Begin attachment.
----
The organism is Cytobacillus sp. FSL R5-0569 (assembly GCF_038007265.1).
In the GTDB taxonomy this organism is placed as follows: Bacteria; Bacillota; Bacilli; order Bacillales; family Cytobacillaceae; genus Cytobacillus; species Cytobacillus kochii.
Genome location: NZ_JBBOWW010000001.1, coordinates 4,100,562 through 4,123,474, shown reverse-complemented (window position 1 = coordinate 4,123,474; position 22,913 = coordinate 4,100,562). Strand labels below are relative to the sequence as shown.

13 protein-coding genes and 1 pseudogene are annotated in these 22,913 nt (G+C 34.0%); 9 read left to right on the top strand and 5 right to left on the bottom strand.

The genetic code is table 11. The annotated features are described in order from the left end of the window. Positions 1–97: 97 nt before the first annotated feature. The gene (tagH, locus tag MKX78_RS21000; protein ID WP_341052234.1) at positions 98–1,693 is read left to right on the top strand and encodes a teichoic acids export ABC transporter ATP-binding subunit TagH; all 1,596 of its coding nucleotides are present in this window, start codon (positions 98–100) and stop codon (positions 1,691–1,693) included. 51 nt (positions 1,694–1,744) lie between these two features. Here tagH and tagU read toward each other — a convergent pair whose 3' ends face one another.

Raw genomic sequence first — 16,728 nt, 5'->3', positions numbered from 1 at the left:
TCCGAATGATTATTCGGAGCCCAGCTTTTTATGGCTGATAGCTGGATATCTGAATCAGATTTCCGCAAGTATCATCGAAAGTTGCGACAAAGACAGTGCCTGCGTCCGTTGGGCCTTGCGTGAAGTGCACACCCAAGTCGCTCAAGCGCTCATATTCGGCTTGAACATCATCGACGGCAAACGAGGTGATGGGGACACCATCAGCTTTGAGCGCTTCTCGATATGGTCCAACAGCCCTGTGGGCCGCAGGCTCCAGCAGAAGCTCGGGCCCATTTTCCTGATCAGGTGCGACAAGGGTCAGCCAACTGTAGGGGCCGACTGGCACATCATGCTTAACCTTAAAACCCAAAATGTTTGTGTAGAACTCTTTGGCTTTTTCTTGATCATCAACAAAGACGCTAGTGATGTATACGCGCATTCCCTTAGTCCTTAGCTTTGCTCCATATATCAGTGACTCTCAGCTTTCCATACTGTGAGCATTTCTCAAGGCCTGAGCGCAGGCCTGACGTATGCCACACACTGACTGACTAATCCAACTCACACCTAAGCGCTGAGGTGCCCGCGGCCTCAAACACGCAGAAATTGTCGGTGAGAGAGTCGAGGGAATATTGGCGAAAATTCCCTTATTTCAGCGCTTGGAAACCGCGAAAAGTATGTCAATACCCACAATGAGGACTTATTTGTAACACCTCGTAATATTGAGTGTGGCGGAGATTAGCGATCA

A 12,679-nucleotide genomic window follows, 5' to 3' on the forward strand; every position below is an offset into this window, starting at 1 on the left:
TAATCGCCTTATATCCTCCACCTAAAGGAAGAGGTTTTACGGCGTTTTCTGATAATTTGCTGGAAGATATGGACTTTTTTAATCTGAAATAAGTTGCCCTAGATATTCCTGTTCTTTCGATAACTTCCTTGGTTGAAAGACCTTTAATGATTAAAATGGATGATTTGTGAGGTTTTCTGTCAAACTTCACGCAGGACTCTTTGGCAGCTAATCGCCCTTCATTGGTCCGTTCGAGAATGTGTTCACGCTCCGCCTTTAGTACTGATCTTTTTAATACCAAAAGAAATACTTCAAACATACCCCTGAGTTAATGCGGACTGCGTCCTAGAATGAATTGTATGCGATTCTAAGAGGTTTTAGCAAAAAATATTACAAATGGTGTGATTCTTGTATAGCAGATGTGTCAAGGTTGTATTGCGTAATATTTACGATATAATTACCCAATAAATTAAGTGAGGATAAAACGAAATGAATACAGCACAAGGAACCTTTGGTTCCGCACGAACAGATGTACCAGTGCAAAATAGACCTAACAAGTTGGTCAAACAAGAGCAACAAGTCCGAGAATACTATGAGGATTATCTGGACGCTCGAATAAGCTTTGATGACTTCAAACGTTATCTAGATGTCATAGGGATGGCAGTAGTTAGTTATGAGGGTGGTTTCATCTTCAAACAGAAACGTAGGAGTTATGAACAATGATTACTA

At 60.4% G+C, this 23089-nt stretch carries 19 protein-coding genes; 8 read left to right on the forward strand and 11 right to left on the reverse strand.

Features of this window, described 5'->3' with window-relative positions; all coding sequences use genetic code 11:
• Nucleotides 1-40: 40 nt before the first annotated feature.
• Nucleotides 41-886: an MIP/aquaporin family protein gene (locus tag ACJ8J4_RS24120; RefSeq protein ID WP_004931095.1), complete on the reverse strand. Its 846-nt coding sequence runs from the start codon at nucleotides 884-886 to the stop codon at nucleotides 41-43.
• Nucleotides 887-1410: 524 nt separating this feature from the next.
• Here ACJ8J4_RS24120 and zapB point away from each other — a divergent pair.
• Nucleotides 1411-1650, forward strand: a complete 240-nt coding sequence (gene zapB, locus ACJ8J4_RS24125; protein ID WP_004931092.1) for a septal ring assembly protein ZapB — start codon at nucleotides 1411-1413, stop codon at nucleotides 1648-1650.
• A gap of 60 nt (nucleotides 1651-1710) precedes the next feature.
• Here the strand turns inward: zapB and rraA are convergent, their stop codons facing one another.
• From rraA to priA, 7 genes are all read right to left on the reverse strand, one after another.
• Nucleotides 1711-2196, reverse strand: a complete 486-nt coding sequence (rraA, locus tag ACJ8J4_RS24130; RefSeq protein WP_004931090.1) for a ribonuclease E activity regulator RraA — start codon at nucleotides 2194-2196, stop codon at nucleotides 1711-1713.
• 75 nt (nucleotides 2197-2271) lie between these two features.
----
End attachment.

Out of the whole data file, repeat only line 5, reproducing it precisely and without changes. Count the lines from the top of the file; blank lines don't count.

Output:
The genetic code is table 11. The annotated features are described in order from the left end of the window. Positions 1–97: 97 nt before the first annotated feature. The gene (tagH, locus tag MKX78_RS21000; protein ID WP_341052234.1) at positions 98–1,693 is read left to right on the top strand and encodes a teichoic acids export ABC transporter ATP-binding subunit TagH; all 1,596 of its coding nucleotides are present in this window, start codon (positions 98–100) and stop codon (positions 1,691–1,693) included. 51 nt (positions 1,694–1,744) lie between these two features. Here tagH and tagU read toward each other — a convergent pair whose 3' ends face one another.